How to Make Chili Oil

How to Make Chili Oil

The Spruce

  • 15 mins
  • Prep: 10 mins,
  • Cook: 5 mins
  • Yield: 1 cup (serves 20)
Ratings (42)

Dried hot chili peppers are key to North Africa's famous condiment, harissa, and they're also used to make this fiery chili oil which is sometimes offered as a condiment to Moroccan pizza, bread, pasta and more. Its introduction into the Moroccan food landscape might logically have come from our northern neighbor Italy, where the equivalent olio di peperoncino is a standard condiment in homes and restaurants; or perhaps it's an Asian influence, some of which can be seen in Moroccan dishes such as Moroccan Soupe de Chinois aux Crevettes and Seafood Bastilla.

Both an Italian style and Asian style chili oil are offered below. Both involve an infusion of dried chili peppers in hot oil. While the Asian version uses only ground cayenne or finely crushed chili pepper flakes, the Italian oil calls for infusing a mix of crushed and whole dried peppers. Try both of the chili oils to see which you like better.

What You'll Need

  • For Asian-Style Chili Oil:
  • 1 1/4 cup vegetable oil
  • 6 tablespoons dried red chili pepper flakes (or ground cayenne)
  • For Italian-Style Chili Oil:
  • 1 1/4 cup olive oil (preferably extra virgin)
  • 3 tablespoons crushed dried red chili peppers
  • 1/4 cup whole dried chili peppers

How to Make It

  1. Set out a clean, dry glass bowl or jar and add the chili pepper.
  2. In a small saucepan, heat the oil over medium heat for a few minutes, just until it begins to smoke. Remove the pan from the heat and allow the oil to cool in the pan for a minute or two. 
  3. Pour the oil slowly and carefully over the chili pepper, making sure that the oil completely covers the chili pepper. If necessary, use a spoon to stir so that all the chili is submerged.
  1. Set the oil aside to cool for at least an hour or two. 
  2. Once cooled, you can taste the oil. If it's to your liking, strain the oil to remove the crushed or ground chili pepper. If you'd like more heat and flavor, cover the oil and allow it to infuse overnight or for as long as desired before straining.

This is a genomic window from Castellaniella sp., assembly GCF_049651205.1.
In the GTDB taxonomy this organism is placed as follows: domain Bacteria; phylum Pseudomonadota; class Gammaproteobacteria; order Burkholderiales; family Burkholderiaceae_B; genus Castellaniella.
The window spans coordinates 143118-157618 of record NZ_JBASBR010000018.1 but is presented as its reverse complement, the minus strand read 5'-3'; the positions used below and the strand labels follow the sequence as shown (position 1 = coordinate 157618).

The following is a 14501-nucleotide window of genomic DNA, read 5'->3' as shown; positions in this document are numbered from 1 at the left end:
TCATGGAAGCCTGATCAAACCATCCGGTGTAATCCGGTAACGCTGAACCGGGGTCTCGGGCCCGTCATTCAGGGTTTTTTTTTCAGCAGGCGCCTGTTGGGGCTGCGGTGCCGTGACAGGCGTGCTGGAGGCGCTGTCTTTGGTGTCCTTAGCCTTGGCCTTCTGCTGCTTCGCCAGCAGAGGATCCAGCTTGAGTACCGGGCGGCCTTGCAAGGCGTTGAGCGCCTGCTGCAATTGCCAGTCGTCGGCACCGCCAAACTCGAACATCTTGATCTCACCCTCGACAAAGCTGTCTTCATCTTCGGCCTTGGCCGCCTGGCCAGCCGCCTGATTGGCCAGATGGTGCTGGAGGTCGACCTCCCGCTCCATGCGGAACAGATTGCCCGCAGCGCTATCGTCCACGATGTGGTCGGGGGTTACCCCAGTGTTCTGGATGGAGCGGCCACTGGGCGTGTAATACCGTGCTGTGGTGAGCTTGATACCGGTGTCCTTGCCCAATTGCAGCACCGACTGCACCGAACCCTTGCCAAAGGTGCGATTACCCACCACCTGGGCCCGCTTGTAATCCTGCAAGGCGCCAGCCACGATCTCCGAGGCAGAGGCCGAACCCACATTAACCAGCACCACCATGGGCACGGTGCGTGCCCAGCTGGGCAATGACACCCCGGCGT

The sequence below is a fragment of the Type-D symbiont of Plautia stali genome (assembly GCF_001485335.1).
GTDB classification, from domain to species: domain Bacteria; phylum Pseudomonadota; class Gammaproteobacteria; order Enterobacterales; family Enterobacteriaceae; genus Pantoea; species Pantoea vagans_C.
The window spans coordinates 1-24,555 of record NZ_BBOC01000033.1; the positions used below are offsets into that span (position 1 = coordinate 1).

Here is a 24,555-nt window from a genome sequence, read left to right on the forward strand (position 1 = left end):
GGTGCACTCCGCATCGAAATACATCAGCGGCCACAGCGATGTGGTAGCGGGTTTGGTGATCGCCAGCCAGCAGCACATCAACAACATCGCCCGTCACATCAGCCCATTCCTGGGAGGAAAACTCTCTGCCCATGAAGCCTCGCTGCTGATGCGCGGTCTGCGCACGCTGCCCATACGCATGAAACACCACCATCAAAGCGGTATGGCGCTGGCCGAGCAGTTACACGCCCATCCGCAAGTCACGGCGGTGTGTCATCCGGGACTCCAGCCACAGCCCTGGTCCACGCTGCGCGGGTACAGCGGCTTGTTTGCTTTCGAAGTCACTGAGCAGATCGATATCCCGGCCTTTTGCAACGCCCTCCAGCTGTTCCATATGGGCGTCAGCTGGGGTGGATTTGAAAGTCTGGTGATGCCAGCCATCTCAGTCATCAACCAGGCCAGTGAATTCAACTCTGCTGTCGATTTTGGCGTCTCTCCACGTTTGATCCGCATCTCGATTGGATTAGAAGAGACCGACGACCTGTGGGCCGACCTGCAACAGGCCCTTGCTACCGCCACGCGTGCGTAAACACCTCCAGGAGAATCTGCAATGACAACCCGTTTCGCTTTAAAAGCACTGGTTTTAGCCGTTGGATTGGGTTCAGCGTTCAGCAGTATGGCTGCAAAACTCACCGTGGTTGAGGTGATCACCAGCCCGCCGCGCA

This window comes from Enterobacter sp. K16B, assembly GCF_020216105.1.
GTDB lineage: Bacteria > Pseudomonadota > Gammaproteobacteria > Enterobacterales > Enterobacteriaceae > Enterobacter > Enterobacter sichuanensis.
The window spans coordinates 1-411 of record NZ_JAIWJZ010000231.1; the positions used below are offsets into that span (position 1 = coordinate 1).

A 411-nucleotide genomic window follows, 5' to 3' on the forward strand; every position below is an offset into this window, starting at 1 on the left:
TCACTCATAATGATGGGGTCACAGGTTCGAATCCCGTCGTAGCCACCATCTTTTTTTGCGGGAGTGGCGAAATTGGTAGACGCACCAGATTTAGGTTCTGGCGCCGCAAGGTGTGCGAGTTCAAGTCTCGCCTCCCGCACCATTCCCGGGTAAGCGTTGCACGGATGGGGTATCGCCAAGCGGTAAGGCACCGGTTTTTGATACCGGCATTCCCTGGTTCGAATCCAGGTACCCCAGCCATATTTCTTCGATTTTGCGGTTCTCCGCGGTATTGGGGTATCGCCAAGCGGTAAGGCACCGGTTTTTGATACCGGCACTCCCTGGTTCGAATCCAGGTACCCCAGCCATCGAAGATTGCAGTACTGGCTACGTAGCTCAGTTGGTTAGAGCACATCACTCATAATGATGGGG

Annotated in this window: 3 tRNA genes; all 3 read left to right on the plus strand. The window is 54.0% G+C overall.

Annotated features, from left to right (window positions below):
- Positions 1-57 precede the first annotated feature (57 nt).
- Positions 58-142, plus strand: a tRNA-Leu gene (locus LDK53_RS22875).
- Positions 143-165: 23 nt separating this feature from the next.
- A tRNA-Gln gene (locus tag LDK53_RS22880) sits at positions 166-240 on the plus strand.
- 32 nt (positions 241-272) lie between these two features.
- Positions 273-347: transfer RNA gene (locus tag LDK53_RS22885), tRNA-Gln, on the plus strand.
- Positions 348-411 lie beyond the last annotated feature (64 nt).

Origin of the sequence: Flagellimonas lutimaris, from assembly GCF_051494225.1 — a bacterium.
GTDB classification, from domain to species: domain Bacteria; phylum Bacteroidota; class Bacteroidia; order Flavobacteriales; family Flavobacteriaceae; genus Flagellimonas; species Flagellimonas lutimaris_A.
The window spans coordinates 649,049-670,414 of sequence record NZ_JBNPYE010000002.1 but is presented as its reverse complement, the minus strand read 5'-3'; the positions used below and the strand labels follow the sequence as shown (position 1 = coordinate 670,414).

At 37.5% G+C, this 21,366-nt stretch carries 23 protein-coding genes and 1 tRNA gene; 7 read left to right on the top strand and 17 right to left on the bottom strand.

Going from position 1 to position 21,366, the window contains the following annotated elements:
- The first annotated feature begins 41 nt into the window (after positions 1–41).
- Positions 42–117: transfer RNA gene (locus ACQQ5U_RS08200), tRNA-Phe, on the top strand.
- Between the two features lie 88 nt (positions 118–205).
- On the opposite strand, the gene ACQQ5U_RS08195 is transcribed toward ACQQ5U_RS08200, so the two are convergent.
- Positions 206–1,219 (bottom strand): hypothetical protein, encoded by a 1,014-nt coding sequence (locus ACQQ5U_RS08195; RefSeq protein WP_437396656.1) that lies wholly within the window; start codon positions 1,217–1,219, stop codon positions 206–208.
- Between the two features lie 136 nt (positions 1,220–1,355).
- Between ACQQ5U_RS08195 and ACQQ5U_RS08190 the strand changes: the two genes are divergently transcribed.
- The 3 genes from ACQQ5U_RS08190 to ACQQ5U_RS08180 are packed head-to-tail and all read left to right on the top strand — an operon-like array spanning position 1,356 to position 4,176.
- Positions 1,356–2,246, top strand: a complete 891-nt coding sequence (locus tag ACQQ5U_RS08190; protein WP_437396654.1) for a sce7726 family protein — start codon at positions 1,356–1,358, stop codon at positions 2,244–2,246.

3. Once strained, store the oil in a clean, airtight glass container. If you used whole dried chili peppers, they can be returned to the oil to gradually intensify its color and flavor.


Note that some people don't bother straining the oil at all; they allow the crushed chili to settle on the bottom of the jar and use it along with the oil as a condiment.

The oil will store well at room temperature for several months.

To make chili oil with fresh chili peppers, take a small handful of fresh red hot peppers and make a long slit lengthwise in each one. Place in a glass jar or bottle (you can add a bay leaf, garlic clove, or sprig of fresh rosemary if desired) and cover with up to four cups of olive oil. Seal and set aside for one to two months before using.

The more finely ground the chili peppers, the more intense the color of the oil will be. The Asian style chili oil, therefore, will be deeper hue than its Italian cousin. If you want to intensify the color of the Italian version, just replace some of the crushed chili pepper with ground cayenne (felfla sudaniya) or hot paprika (piment fort or felfla harra). 

The oil will have enough flavor to use in an hour or two, but as the infusion continues to mature, the heat factor will rise.

The recipe easily doubles or triples, and you may adjust the ratio of chili pepper to oil to taste. You can also experiment with different dried chili peppers to yield varying flavor and heat.

Nutritional Guidelines (per serving)
Calories 248
Total Fat 28 g
Saturated Fat 3 g
Unsaturated Fat 20 g
Cholesterol 0 mg
Sodium 5 mg
Carbohydrates 1 g
Dietary Fiber 0 g
Protein 0 g
(The nutrition information on our recipes is calculated using an ingredient database and should be considered an estimate. Individual results may vary.)